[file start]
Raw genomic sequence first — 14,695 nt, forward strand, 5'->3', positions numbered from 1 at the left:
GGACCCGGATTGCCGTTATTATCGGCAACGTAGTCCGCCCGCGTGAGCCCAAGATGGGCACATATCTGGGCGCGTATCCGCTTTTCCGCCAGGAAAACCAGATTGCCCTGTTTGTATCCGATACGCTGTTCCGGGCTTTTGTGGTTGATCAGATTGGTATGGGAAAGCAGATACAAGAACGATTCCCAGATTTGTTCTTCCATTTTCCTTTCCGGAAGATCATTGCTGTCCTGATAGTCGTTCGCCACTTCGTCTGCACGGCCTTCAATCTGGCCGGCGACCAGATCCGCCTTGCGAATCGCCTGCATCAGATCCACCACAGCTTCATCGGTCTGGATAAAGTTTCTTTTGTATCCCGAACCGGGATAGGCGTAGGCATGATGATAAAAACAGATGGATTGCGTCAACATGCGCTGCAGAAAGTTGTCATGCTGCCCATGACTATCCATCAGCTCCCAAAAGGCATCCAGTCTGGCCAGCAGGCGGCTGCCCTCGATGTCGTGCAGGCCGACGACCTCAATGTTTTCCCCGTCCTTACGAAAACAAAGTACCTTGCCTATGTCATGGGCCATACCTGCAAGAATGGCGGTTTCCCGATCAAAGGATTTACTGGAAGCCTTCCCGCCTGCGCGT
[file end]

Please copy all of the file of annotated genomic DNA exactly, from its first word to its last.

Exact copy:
Raw genomic sequence first — 14,695 nt, forward strand, 5'->3', positions numbered from 1 at the left:
GGACCCGGATTGCCGTTATTATCGGCAACGTAGTCCGCCCGCGTGAGCCCAAGATGGGCACATATCTGGGCGCGTATCCGCTTTTCCGCCAGGAAAACCAGATTGCCCTGTTTGTATCCGATACGCTGTTCCGGGCTTTTGTGGTTGATCAGATTGGTATGGGAAAGCAGATACAAGAACGATTCCCAGATTTGTTCTTCCATTTTCCTTTCCGGAAGATCATTGCTGTCCTGATAGTCGTTCGCCACTTCGTCTGCACGGCCTTCAATCTGGCCGGCGACCAGATCCGCCTTGCGAATCGCCTGCATCAGATCCACCACAGCTTCATCGGTCTGGATAAAGTTTCTTTTGTATCCCGAACCGGGATAGGCGTAGGCATGATGATAAAAACAGATGGATTGCGTCAACATGCGCTGCAGAAAGTTGTCATGCTGCCCATGACTATCCATCAGCTCCCAAAAGGCATCCAGTCTGGCCAGCAGGCGGCTGCCCTCGATGTCGTGCAGGCCGACGACCTCAATGTTTTCCCCGTCCTTACGAAAACAAAGTACCTTGCCTATGTCATGGGCCATACCTGCAAGAATGGCGGTTTCCCGATCAAAGGATTTACTGGAAGCCTTCCCGCCTGCGCGT